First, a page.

November 5, 2019
By Kelli Gile, Office of Community Resources
WALNUT, CA--Westhoff Elementary kindergartners watched what happened when a Big Bad Wolf leaf blower attempted to topple their “The Three Little Pigs” houses on Friday.
During a three-day engineering challenge, the children designed and built tiny structures using toothpicks, popsicle sticks, or craft bricks fastened together with modeling clay.
“The Structure and Function unit has been getting kids thinking about how things around them are made and what purpose they serve,” according to teacher Roxanne Dennen.
Youngsters were paired up during the Project Lead the Way module to create a design strong enough to withstand the wolf’s mighty “huff and puff and blow your house down.”
During the process, teams communicated, problem-solved, and collaborated while first drafting with pencil and paper and then creating structures to protect a tiny plastic pig.
The lesson culminated when Dennen gathered her charges on the carpet and revealed a furry wolf puppet blower to the students’ squeals of delight.
One by one, she placed their homemade houses on a table and assisted the little engineers with the high-powered machine.
“Ready, set, go!” Dennen announced as the wind whooshed over the structures.
Some of the houses managed to stick together, while others quickly tumbled down.
The children cheered for each other when the designs weathered the storm and giggled when building materials and pigs flew into the air.
“The pig didn’t move, but where’s his house?” Dennen quipped after one trial.
“We used a lot of clay to hold our pieces together!” Justin Chou proudly reported.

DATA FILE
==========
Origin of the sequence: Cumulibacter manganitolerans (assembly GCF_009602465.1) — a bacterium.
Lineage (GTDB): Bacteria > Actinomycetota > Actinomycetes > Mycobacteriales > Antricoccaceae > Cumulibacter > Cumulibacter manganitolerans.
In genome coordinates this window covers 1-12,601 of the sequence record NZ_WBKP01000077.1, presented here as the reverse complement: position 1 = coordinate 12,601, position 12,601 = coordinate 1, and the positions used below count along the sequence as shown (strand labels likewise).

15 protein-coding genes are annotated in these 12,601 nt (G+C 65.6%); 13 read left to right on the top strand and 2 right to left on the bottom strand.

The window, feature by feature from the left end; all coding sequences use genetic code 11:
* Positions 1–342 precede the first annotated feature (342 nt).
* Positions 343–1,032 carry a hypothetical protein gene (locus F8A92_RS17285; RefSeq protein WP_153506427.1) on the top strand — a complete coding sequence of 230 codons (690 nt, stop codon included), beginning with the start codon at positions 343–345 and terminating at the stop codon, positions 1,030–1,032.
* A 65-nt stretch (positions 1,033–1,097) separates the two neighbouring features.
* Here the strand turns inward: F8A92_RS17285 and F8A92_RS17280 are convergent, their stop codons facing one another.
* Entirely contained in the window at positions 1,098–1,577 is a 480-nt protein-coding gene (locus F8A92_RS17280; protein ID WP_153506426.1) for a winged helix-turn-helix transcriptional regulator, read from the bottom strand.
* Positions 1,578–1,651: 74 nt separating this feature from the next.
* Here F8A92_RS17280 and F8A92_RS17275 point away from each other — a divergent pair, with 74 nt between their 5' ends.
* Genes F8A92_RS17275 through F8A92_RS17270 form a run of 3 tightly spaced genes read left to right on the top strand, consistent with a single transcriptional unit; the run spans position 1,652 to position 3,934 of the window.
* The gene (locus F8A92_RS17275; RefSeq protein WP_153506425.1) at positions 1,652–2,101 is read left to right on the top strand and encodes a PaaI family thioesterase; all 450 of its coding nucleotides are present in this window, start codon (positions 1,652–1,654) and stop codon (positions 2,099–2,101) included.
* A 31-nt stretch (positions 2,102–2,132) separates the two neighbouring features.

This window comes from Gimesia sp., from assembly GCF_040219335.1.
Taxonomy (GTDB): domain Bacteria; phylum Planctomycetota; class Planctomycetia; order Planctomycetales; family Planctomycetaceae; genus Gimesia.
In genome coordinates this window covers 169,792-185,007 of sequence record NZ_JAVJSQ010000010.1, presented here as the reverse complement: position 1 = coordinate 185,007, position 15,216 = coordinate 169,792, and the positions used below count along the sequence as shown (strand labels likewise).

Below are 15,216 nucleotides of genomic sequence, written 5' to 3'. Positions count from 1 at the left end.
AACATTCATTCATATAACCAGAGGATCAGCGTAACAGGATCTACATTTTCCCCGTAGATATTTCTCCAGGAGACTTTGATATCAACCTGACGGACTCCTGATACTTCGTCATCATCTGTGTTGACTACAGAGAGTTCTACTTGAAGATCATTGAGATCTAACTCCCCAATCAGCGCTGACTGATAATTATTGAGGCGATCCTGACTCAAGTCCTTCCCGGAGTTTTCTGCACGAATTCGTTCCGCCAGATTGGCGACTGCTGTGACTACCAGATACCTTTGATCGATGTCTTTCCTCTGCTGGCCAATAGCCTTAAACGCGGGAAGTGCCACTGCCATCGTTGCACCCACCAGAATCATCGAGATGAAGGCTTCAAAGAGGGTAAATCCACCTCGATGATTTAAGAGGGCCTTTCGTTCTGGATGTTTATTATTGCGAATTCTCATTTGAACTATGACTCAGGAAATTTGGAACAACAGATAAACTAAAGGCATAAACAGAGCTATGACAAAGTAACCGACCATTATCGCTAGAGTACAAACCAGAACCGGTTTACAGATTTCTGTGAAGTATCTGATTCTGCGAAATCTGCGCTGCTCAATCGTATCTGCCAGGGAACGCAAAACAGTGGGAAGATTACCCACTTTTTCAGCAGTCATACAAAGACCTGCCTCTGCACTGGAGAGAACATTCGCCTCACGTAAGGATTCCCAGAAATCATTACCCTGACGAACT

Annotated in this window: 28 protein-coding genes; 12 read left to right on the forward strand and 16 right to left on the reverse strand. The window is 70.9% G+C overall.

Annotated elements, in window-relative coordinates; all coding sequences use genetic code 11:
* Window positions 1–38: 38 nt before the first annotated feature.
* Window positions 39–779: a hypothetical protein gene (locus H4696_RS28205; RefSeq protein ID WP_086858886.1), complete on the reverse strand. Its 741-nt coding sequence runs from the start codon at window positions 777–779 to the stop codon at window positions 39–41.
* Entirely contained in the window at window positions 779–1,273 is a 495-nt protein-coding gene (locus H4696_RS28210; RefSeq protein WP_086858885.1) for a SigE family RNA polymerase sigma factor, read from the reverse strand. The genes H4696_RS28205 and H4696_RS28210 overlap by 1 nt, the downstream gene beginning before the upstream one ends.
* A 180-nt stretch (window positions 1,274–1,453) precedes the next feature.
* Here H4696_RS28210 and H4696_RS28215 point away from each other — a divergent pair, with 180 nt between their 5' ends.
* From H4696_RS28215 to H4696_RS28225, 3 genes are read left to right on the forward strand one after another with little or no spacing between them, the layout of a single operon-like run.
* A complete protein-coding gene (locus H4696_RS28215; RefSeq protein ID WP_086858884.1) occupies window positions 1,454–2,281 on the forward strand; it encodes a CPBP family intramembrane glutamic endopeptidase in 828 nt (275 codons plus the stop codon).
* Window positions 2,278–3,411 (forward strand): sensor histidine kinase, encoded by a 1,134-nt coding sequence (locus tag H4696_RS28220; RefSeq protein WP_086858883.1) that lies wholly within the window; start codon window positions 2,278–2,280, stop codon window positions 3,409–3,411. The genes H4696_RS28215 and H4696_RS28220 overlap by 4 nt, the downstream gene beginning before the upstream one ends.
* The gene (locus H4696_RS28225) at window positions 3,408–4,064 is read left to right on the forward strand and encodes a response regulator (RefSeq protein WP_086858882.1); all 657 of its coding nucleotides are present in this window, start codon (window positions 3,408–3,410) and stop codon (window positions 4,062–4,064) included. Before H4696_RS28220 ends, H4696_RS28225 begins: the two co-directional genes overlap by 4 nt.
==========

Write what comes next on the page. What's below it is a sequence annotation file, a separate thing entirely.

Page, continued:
“A lot of them said they couldn’t do it, but they learned that working together two brains are better than one!” Dennen said.
After a final review of the “The Three Little Pigs” houses, Dennen asked her class, “what does the pig say?”
“Not by the hair on my chinny chin chin!” the group replied.
A previous Structure and Function lesson tasked students with designing the tallest beanstalk using pipe cleaners after reading “Jack in the Beanstalk”.
The following day they learned that its function was to actually hold a plastic egg.
“They all said they couldn’t do it,” Dennen recalled.
But when given time to work the problem, the children figured out that their structures just needed stronger bases.
“The smiles and excitement on their faces were priceless!” she added.
“These science lessons are hands on and really teach them that they can do anything with a little creativity and a lot of patience!”
Westhoff Elementary kindergartners test “The Three Little Pigs” structure designs with teacher Roxanne Dennen on November 1.
Structure and Function! Westhoff Elementary kindergartners put finishing touches on their “The Three Little Pigs” houses.